This is why we should never settle. Maybe you’re using a Mac right now because it’s functional and you don’t have the money to justify just going out and buying a new PC to put Linux on it. That’s fine. I respect that. I’m a frugal person myself, and I would never condone discarding a perfectly good device if your threat model allows you to get the most usage out of it. But in a few years when your device gets outdated, maybe go ahead and take the leap into Linux. Maybe you can’t, perhaps your career field requires Mac-specific software. I also respect that. I’m an audio guy, and I do a lot of work in Pro Tools. But I dualboot. I run Linux for 90% of my day, and Windows only when I need to do production work (or gaming). Imagine if I had said “well I need Pro Tools, so I’ll just say with Windows full time.” I would be losing out on that privacy for 90% of my life.

In the past, I’ve mentioned threat modeling and not overloading yourself. That stuff still applies. It’s still critical that you don’t burn yourself out or run yourself into a mental hospital (no stigma intended) because you tried to emigrate to a country with better privacy laws when you didn’t have to. At the same time, however, I believe it’s critical to recognize when you can do better and do so. Suppose my partner asked me to put up a shelf as high as I could reach to store some of our lesser-used kitchen utensils. I’m 5’10” (that’s 178 cm, for my readers in literally every other country on Earth). If I put the shelf five feet off the ground, I think we can all agree that I could do better. Sure, five feet is better than three, but the goal was “as high as possible” and I can easily do more than that. We should approach privacy and security the same way. Sure, Google has good security, but we can do better. Sure, SMS 2FA is better than none at all, but we can do better.

We all have a set amount of stuff we can deal with in a day. Some people call it “spoons,” I call it “emotional bandwidth,” but at the end of the day it’s the same thing: we have a limit on what we’re capable of. This is usually a combination of decisions, physical effort, emotional attention, etc. but once we’re out, we’re out. Sometimes, taking our privacy to the next level involves waiting until we have a day when we can do more. “I don’t have the energy to set up my own Nextcloud server today, but next week is a three-day weekend and I can set aside a few hours to do it then.” That’s perfectly okay. But my point is that I believe it’s worthwhile to see where you can improve and try to. Maybe you’ll try out Nextcloud and go “wow this sucks.” But maybe Proton Calendar works for you. Or Tutanota’s calendar. If you’re still using Google or iCloud for a calendar, I believe it’s worth looking into these solutions and trying them. Maybe none of them will work. But you owe it to yourself to spot room for improvement and look for solutions. In some cases, there may not be room for improvement. But again, things change. Maybe last year there weren’t any good options for your problem, but maybe this year there’s a new service to try. If something is just too much, it’s okay to dial it back and admit that the particular service or solution isn’t right for you. But remember to circle back around when things are different, and look for other areas of improvement. It’s always important to check in regularly and see what we can do better.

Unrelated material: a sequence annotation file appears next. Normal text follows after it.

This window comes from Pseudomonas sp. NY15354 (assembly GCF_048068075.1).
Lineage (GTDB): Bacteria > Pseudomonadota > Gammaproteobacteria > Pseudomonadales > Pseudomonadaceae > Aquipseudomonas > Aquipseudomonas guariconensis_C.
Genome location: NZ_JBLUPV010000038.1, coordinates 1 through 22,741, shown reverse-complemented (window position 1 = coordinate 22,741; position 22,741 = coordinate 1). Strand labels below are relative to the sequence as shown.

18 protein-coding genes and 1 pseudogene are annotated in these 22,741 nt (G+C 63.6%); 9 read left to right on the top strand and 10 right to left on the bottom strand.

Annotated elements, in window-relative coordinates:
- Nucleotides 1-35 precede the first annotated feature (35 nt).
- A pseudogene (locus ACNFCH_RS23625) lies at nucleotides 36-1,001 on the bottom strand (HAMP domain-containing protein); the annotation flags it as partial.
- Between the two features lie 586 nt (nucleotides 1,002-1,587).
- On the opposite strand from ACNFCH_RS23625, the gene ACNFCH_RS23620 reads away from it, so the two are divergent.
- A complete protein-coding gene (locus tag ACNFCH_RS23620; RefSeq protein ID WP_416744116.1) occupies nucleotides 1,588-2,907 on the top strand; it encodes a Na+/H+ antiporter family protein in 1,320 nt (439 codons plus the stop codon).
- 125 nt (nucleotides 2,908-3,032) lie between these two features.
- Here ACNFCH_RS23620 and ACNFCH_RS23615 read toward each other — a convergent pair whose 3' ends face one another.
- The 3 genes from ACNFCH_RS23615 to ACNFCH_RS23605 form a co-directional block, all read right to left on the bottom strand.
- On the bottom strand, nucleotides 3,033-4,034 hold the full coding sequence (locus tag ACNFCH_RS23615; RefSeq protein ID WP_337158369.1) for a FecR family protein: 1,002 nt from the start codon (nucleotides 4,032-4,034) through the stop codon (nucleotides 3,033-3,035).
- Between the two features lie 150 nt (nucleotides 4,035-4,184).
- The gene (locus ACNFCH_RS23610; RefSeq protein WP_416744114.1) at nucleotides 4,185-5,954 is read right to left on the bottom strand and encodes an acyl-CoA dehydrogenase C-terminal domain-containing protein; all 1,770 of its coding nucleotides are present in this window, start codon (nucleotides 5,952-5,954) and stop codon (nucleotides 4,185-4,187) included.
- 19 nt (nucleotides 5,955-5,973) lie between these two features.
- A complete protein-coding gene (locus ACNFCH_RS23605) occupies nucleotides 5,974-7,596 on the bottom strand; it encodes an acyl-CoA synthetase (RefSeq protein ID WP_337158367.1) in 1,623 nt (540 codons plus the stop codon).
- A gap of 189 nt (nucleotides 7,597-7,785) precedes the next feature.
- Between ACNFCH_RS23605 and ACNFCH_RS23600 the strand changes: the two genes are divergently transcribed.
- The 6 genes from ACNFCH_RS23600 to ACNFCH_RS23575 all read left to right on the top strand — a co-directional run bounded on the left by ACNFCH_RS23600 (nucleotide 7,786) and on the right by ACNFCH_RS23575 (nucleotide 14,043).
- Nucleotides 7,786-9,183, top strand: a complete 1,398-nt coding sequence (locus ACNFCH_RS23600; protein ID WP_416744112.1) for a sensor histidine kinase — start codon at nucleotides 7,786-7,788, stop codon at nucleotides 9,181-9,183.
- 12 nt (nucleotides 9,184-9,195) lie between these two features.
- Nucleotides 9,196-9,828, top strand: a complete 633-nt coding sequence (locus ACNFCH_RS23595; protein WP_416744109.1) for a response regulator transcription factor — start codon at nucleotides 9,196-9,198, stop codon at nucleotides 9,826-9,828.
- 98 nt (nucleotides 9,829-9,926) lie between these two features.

Remember: never stop growing. Slow, incremental growth is still growth. Let’s all strive to always grow. A tiny sprout today could be a nearly-indestructible Redwood in the future.

You can find more recommended services and programs at You can also get daily privacy news updates on Mastodon or support my work in a variety of ways here.

by Uncover

Pine64 has been known for their affordable GNU/Linux based devices for a while now. They released a Linux based phone called the PinePhone in early 2020, complete with switches to disable the camera, microphone, radios, and other sensitive hardware. I unfortunately didn’t get one at the time, but since then the Pinephone has become pretty decently stable (depending on what operating system – or “OS” – you use on it).

In Oct of 2021, the Pinephone Pro was announced and shipped early the following year. I preordered a Developer Edition, which is only intended for developers or people with extensive Linux knowledge, since I know the software will eventually mature and the higher hardware specs will be much better then the original PinePhone and I want to be along for the journey. I received it about one month ago and have been “daily driving” it as much as possible since, though I am unable to use it full time due to required work software I need to use and being available via phone is crucial (I did use it as much as possible besides required work needs).

I mostly used the default Manjaro KDE Plasma OS that it ships with, but I also tried Manjaro Phosh (the Gnome-based distribution that the Librem 5 also uses) and PostmarketOS with Plasma briefly. I have managed to put a sim card in it and test the calls and SMS/MMS.

What I Found



Plasma is my personal favorite in terms of look and layout. Unfortunately I had to reinstall the OS on three separate occasions because sometimes the lock screen would say the PIN was wrong which I’m sure it wasn’t. I also had some issues with the screen getting stuck when rotating where part of the screen was black.